Going Paperless

Like many things the idea of going paperless was much more daunting than actually doing it.

We had always used our own electronic excel based workpapers and held everything in electronic folders.  For each client by year we store Client Records, Workpapers, Financial Reports and Tax returns.  We file emails and save PDFs of annual accounts and tax returns (we use Xero and WorkflowMax). Phone messages and faxes are all emailed to us and we can save these to client folders (we use Two Talk’s internet based phone system and the calls come in MP3 format).

Newsletters and year end checklists are all sent out by email and we hardly ever write a letter these days.

We encourage clients to send records in electronically (eg PDF format or scanned).  Any piece of paper that is dropped off or posted in is scanned and filed in the client’s electronic Client Records folder.

I couldn’t manage now without my two screens in both home office and downtown – I know some people use 4 and I can see that being useful in future but 2’s enough for now.  All our staff offsite use 2 screens as well. One screen effectively replaces the piece of paper that would otherwise have been in front of us.

Several things we had hung onto in paper format: signed engagement letters, tax agent authority forms, signed annual accounts and tax returns.  Not any more.  All are PDFed, emailed, signed by the client, scanned and emailed back to us for filing in the client folder.  All invoices are emailed out and payments and receipts done through internet banking.

We have no filing room and no paper files; we run daily backups automatically and these are stored overseas and physically.

There have been huge time saving benefits.  No more letters, posting, printing accounts, tax returns, covering letters, invoices, preparing envelopes, filing etc although I do miss my routine of several years ago of popping down the hill from home to the bank, posting the mail and picking up something tasty for dinner at the supermarket.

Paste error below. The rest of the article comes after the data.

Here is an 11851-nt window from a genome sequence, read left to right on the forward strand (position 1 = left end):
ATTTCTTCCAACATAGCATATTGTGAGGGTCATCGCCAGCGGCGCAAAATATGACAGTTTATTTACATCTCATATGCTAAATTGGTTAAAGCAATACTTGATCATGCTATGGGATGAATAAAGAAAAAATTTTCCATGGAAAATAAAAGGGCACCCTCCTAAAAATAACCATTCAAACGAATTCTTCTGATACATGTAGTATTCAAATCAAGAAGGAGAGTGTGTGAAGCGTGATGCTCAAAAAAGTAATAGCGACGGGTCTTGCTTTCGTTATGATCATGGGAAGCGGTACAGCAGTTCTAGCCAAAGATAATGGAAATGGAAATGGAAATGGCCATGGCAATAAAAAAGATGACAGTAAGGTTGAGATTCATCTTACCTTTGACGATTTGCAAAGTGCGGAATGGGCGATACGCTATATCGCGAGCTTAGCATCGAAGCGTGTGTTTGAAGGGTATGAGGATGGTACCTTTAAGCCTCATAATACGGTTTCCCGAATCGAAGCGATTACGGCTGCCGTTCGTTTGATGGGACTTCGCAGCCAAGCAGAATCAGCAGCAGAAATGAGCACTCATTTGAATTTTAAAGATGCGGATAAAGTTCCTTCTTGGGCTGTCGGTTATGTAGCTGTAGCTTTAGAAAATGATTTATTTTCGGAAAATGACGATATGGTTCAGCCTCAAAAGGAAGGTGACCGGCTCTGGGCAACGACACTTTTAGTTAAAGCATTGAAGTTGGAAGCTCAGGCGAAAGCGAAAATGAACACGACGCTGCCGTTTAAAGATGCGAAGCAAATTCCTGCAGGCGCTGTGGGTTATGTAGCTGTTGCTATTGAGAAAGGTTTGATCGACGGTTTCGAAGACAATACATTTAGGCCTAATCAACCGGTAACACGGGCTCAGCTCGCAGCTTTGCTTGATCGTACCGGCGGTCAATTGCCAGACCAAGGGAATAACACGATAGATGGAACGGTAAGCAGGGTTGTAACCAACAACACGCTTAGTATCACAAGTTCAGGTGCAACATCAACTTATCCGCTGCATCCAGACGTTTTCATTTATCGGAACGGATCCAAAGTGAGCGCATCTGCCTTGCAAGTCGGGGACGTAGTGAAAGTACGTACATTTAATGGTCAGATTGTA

I estimate nearly two-three days a week admin time has been saved by going paperless – that’s a huge cost saving, plus we have made significant savings on stationery, printer ink, stamps etc,etc.  And there’s less rubbish to deal with. We do use a document destruction bin but we haven’t filled it yet.

I also put all electronic meeting papers into Dropbox and just take my iPad to meetings.  It fits nicely in my handbag!

And my desk and office are always tidy…

My Weather Station Project

Ok – I live in Wellington so I keep a pretty close eye on the weather, here you often get four seasons in one day and invariably the weather is better elsewhere … but as any Wellingtonian will tell you you can’t beat Wellington on a fine day. They will also usually add you don’t live in Wellington for the weather.

Over Christmas I had a bit of time on my hands so I thought lets quantify the problem a bit, measure the weather here in Wellington and see how much better it is somewhere else – in this case Waikanae beach about 60km north where we have a bach. I didn’t want some ones else’s weather, I wanted mine at my house and my bach so for that I needed two weather stations and somewhere to put the weather data so I could  watch and compare.

Weather Station No 1 – Home Base in Wellington

As this was my first foray into the weird world of the weather geekdom I approached it cautiously. I wanted an inexpensive weather station that I could connect to the Internet, budget in the tens or hundreds of dollars. It had to either have an IP interface or something I could connect to a PC running software that talked to the weather station, and it had to be reliable and run as a black box.

Weather stations with an in-built IP connection started around the $1,000 NZD mark so that was out. I would need to connect it to a PC. So the shopping list was:

  1. Weather Station with some form of connectivity for < $500 – that meant a serial or USB connection.
  2. Inexpensive PC to run Linux on (I’m over Windows) – something I could leave on all the time, so low power consumption and running from flash or USB rather than hard drive.
  3. Linux software that could poll the Weather Station and capture data for upload to the Internet
  4. Internet connection.
  5. Somewhere to put the data so I could see it – preferably with nice charts and graphs.

The Weather Station

To cut a long and boring story short I purchased a La Crosse WS 2355 weather station from Dick Smith for about $350 NZD.

The WS 2355 was attractive because:

  • It has been around a while and seemed to be a reasonably good and robust consumer grade station.